So are you suggesting it's rigged, or just a foregone conclusion?

There have been many instances of bookies paying out beforehand, usually as a goodwill gesture.
They do it for good press, not because of conspiracy, but for money. That's their business...money.


I am not saying anything other than predictive.



Sure, it's good press etc... but it happens so often, when you study predictive betting coupled with other strong indicators, it becomes an almost sure bet, so draw what you like from that?



posted on May, 9 2010 @ 02:58 AM
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reply to post by SugarCube
 
OK I can see where you're coming from & partially agree. I see Cable's intention to hold off severe public sector cuts as dove-tailing with his tax plans to support jobs now, so that when the cuts cause unemployment in 2011, we'll have had a year of growth & more of those people will be able to find a new job. As you say, the Tories plans are driven by their usual ideology: cut public services. They'd want to do it no matter the state of the economy.
I just dont think the LibDems have enough power to reign the Tories in. Remember, however Cameron likes to portray himself as a new kind of conservative, he was a special advisor to Norman Lamont & is an admirer of Thatcher. He is the direct descendant of the neo-con ideas that have already caused 2 recessions in the UK & led to this worldwide financial crisis.
Seriously, if you keep doing the same thing expecting a different outcome, you're insane, right? The Tories are insane & the LibDems should stay clear of the coming disaster.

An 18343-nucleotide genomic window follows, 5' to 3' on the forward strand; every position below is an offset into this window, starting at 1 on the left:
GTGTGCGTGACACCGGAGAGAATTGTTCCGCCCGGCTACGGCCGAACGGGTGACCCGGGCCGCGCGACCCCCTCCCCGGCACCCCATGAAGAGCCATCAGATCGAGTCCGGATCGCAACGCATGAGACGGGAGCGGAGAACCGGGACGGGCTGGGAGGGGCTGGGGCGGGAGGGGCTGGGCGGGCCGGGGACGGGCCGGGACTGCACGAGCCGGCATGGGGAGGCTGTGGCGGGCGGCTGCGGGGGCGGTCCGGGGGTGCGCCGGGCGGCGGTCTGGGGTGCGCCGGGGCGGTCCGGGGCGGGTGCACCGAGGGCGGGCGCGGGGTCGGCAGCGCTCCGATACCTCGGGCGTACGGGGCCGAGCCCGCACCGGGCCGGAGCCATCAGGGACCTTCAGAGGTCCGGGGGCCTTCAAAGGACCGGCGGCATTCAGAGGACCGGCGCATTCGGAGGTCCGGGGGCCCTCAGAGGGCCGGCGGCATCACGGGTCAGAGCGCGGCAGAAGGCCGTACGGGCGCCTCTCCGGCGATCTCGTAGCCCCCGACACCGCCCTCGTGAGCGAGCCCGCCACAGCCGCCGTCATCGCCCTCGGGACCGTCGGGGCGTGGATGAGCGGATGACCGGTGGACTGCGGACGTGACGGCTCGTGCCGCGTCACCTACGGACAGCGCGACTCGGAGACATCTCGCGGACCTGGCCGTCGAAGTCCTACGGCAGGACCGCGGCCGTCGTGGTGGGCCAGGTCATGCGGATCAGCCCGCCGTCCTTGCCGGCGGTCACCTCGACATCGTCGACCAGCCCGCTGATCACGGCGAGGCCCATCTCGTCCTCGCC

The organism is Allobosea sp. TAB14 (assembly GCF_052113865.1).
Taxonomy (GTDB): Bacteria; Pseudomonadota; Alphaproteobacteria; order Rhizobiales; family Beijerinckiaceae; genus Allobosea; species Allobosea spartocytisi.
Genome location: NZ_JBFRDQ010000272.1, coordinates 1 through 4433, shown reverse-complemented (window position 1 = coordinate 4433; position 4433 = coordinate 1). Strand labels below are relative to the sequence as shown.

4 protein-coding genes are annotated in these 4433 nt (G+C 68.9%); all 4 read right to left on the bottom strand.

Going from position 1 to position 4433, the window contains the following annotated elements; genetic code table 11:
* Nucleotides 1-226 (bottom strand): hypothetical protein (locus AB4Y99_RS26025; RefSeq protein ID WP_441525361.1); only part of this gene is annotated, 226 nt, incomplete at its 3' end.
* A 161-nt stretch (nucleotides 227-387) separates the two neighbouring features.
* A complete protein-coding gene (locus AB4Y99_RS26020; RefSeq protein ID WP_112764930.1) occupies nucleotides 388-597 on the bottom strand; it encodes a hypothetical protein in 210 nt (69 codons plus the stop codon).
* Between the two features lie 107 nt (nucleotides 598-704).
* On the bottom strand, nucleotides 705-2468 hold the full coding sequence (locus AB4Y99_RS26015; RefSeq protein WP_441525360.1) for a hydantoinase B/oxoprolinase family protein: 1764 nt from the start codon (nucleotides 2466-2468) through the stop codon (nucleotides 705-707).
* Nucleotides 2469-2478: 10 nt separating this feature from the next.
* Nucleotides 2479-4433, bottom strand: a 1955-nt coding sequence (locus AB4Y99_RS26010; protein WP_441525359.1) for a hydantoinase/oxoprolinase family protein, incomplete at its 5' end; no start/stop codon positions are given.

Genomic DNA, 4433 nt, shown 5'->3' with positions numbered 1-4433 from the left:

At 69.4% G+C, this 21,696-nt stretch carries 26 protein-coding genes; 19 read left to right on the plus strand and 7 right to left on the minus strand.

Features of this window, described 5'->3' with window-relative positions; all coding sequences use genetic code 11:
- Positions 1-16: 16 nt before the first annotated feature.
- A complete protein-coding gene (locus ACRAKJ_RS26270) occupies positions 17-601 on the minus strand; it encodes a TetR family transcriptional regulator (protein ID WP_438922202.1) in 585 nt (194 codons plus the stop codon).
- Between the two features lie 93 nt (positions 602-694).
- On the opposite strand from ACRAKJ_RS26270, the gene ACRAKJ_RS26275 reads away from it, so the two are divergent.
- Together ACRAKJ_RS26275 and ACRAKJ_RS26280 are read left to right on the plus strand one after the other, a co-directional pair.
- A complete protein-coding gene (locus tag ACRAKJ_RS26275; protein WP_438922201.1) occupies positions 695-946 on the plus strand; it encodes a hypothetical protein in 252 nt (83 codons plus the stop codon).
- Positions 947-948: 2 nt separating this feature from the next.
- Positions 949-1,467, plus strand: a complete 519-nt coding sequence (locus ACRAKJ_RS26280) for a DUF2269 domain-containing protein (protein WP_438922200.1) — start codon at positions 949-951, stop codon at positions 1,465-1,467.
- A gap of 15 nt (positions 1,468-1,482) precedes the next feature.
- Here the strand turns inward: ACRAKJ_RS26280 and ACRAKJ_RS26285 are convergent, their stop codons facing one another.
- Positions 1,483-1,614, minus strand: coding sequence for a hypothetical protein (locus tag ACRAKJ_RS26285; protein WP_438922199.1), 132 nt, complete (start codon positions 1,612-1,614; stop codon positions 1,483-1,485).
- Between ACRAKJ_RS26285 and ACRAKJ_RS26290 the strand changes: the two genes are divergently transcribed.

The markets want a majority govt? The fact is, all western currencies are overvalued compared to those of the BRIC nations: thats another bubble waiting to pop. There'll be major issues with the markets anyway. The last thing we need is a "strong government" that favours trying to appease financiers with the same policies that caused the problem.



posted on May, 9 2010 @ 03:04 AM
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reply to post by Velvet1
 
Oh, so we ask bookies & commentators who won our elections now do we? No, we count the seats in Westminster. If a party has a majority, they win. If they dont, they have to either do a deal with other losers or go on as losers on their own.



posted on May, 9 2010 @ 04:19 AM
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It makes no difference who forms the next government because New Labour have completely destroyed this country and our economy, so the next government is in for one hell of a rough time and so are we the people.

Bank of England governor 'warned of tough times'
news.bbc.co.uk...

www.financialadvice.co.uk...



Mervyn King, the governor of the Bank of England, has today suggested that the next UK government would have to make so many controversial cuts in public services that it would be potentially unelectable for decades to come. There is a growing concern that the next UK government could be left holding a poisoned chalice with large-scale public sector investment cuts, job cuts in the public sector and tax increases all set to kick in over the next parliamentary session.

It is difficult to get across how dire the UK economy is at the moment and how much debt the UK government has built up over the last few years. This is a country which now owes trillion, this is a country with a budget deficit of billion and a country which will pay billions of pounds in interest on debt for years to come. Against this backdrop the UK economy is struggling to pull free of the recession, unemployment is set to reach 3 million and we have the likelihood of a collapse in the Greek economy.

All of these issues have come together to create a nightmare scenario for the next UK government, whoever that may be.